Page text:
E31 : Macroeconomics and Monetary Economics→Prices, Business Fluctuations, and Cycles→Price Level, Inflation, Deflation
E37 : Macroeconomics and Monetary Economics→Prices, Business Fluctuations, and Cycles→Forecasting and Simulation: Models and Applications
E52 : Macroeconomics and Monetary Economics→Monetary Policy, Central Banking, and the Supply of Money and Credit→Monetary Policy
8 April 2011
OCCASIONAL PAPER SERIES - No. 125
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Abstract
This paper uses micro data from the European Union Statistics on Income and Living Conditions (EU-SILC) to generate structural information for the euro area on the incidence of household indebtedness and the debt service burden. It breaks down incidence by characteristics such as income, age and employment status, all features that can be cross-referenced in the light of theories such as the life-cycle hypothesis. Overall, income appears to be the dominant feature determining the debt status of a household. The paper also examines the evolution of indebtedness and debt service burdens over time and compares the situation in the euro area with that in the United States. In general, the results suggest that the macroeconomic implications of indebtedness for monetary transmission and financial stability are not associated with the mean but with the tails of the distribution.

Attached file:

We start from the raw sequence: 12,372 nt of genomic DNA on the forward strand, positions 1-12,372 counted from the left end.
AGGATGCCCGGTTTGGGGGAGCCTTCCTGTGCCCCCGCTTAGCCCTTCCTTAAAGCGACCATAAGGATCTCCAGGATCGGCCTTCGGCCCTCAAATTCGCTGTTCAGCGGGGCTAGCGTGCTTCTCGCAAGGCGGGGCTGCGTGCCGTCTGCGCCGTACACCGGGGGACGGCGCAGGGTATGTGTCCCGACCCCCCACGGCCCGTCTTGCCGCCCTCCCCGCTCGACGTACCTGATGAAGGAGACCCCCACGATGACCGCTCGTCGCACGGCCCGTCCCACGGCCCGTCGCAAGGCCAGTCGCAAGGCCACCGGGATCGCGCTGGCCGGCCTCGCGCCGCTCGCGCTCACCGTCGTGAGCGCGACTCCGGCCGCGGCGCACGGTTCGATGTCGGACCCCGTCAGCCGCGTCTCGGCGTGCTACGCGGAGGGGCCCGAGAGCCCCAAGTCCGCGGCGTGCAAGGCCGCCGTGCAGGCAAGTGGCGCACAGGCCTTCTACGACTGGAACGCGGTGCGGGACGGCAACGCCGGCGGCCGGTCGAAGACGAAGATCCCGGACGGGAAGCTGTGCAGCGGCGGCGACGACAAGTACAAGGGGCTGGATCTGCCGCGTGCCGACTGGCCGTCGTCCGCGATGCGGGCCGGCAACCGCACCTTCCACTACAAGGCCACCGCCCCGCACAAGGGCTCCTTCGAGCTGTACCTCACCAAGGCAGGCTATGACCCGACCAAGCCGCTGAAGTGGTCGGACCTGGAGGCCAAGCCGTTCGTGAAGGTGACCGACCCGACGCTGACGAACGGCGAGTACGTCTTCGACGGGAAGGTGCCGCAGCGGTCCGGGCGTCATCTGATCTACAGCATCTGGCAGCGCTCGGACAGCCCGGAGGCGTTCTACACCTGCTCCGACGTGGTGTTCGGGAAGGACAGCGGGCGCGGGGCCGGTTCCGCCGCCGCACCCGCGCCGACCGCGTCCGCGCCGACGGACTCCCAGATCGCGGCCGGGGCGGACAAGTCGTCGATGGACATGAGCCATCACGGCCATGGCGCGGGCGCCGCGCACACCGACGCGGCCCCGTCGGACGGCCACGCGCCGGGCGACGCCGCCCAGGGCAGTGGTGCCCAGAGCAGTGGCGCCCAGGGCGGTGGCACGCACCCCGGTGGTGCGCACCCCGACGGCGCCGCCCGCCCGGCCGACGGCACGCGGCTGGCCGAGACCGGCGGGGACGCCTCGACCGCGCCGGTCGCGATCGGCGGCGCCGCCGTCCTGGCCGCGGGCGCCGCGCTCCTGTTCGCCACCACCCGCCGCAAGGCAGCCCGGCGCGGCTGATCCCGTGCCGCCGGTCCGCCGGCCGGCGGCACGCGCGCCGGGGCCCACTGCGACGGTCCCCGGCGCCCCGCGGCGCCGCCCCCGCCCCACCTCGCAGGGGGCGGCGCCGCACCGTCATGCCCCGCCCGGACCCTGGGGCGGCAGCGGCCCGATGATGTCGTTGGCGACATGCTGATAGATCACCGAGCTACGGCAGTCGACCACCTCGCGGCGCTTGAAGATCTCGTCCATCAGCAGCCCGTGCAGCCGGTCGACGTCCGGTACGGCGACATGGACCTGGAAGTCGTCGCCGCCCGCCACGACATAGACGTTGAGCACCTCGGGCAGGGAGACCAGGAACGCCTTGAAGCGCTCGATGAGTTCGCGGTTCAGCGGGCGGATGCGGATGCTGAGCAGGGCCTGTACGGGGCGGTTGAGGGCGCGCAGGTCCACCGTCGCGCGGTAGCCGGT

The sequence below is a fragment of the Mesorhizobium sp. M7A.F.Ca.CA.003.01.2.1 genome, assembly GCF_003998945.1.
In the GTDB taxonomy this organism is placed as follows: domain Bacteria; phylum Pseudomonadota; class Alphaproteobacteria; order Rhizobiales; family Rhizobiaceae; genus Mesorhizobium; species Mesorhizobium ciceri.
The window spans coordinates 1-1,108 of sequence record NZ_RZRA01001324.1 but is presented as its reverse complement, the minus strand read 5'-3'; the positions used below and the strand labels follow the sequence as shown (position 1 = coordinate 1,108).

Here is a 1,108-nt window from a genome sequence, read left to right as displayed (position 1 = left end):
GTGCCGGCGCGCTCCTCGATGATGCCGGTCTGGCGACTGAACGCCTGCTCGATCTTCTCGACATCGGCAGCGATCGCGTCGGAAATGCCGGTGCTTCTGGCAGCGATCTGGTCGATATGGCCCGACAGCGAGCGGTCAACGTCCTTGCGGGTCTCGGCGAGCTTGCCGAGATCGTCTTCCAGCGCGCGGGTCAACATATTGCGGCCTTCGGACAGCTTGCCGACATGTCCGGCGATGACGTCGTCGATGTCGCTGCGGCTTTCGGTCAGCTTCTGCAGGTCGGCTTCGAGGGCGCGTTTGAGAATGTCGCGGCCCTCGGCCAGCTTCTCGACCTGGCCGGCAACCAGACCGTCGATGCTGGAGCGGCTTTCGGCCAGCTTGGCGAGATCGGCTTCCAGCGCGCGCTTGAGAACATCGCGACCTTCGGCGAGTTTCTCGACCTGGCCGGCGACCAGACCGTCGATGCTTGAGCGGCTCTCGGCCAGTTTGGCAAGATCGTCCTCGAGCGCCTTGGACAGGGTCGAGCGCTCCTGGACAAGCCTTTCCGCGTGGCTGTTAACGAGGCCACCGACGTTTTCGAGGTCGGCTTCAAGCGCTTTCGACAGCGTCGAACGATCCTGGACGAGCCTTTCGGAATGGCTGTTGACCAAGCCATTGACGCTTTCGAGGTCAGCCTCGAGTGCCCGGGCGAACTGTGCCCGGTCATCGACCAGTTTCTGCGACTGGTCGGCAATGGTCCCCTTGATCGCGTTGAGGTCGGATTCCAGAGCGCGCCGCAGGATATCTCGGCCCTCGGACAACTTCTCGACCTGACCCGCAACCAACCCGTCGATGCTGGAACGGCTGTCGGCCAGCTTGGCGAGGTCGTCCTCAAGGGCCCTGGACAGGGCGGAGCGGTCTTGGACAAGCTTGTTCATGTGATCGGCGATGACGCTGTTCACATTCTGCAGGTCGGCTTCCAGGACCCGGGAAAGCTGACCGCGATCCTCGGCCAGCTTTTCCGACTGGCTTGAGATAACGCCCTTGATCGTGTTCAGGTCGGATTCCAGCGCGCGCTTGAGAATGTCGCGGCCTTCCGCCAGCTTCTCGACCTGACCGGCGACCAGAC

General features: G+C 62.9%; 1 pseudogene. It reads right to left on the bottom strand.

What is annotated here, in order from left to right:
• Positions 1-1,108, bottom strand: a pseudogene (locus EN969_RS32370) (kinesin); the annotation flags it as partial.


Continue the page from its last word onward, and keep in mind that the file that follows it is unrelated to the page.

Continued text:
JEL Code
C32 : Mathematical and Quantitative Methods→Multiple or Simultaneous Equation Models, Multiple Variables→Time-Series Models, Dynamic Quantile Regressions, Dynamic Treatment Effect Models, Diffusion Processes
G14 : Financial Economics→General Financial Markets→Information and Market Efficiency, Event Studies, Insider Trading
28 August 2006
OCCASIONAL PAPER SERIES - No. 51
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Abstract